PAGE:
Shooting at Muhammad cartoon contest in Texas, police kill two gunmen

Unidentified men on Sunday night opened fire at an event in Texas where a contest was being held over Prophet Muhammad cartoons, reports said.

Shooting at Muhammad cartoon contest in Texas, police kill two gunmen

Texas: Police shot dead two unidentified men on Sunday night after they opened fire at an event in Garland, Texas where a contest was being held over exhibition of art and caricatures of Prophet Muhammad, reports said.

The event named “Muhammad Art Exhibit and Cartoon Contest" was underway at Curtis Culwell Centre in Texas city of Garland, when two people came out of their car and started firing in the parking lot, said Garland Mayor Douglas Athas as per a CNN report.

A security guard was shot in leg and rushed to the hospital, the report added.

Garland Police swung into action, killing the shooters, the Mayor said.

Meanwhile, people at the event site, Culwell Centre, were evacuated and the bomb squad were searching for any possible explosives hidden at the site.

The event with $10,000 prize for the best cartoon of the Prophet Muhammad, was being held by the American Freedom Defense Initiative, which has reportedly said it was exercising the freedom of expression.

Pamla Genner, who runs the American Freedom Defense Initiative, took to Twitter to report about the incident saying, "This is a war. This is war on free speech. What are we going to do? Are we going to surrender to these monsters?".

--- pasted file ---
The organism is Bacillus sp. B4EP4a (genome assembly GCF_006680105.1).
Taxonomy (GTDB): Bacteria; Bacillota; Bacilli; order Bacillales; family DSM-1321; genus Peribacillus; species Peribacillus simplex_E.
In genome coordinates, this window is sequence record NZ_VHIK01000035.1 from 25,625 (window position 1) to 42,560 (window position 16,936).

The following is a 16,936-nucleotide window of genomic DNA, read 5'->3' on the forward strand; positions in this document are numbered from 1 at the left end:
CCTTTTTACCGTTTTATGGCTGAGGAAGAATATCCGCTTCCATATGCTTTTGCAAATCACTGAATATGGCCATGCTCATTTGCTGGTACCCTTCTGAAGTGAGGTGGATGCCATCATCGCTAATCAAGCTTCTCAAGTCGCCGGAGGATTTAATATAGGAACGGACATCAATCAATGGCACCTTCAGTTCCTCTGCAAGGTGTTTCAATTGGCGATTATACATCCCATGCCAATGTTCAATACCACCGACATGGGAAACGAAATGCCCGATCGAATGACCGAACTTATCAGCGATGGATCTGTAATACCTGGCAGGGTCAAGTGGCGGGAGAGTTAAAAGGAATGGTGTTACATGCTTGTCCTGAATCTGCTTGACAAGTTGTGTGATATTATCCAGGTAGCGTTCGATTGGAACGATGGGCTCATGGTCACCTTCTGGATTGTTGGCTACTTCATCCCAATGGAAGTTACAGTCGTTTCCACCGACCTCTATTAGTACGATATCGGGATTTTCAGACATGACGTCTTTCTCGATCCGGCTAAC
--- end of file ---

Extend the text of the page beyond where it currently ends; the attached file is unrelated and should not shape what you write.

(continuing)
According to one of her retweets, the event attendees resorted to praying and singing the National Anthem as shots were being fired outside.

The event held under the American Freedom Defense Initiative was aimed at symbolising the significance of free speech "in response to the outcries and violence over drawings of Muhammad", Pamela Genner said as per a news agency.

The shooting comes four months after gunmen killed 12, including 8 journalists at the office of French satirical magazine Charlie Hebdo which had published Prophet's cartoons.

The attack on Charlie Hebdo magazine in Paris had sparked worldwide concern, triggering a debate over the free speech.

Any form of drawing or art depicting Prophet Muhammad is considered blasphemous in Islam.

 

In January, 12 people were killed by gunmen in an attack against the Paris office of the satirical newspaper Charlie Hebdo, which had lampooned Islam and other religions and used depictions of Muhammad.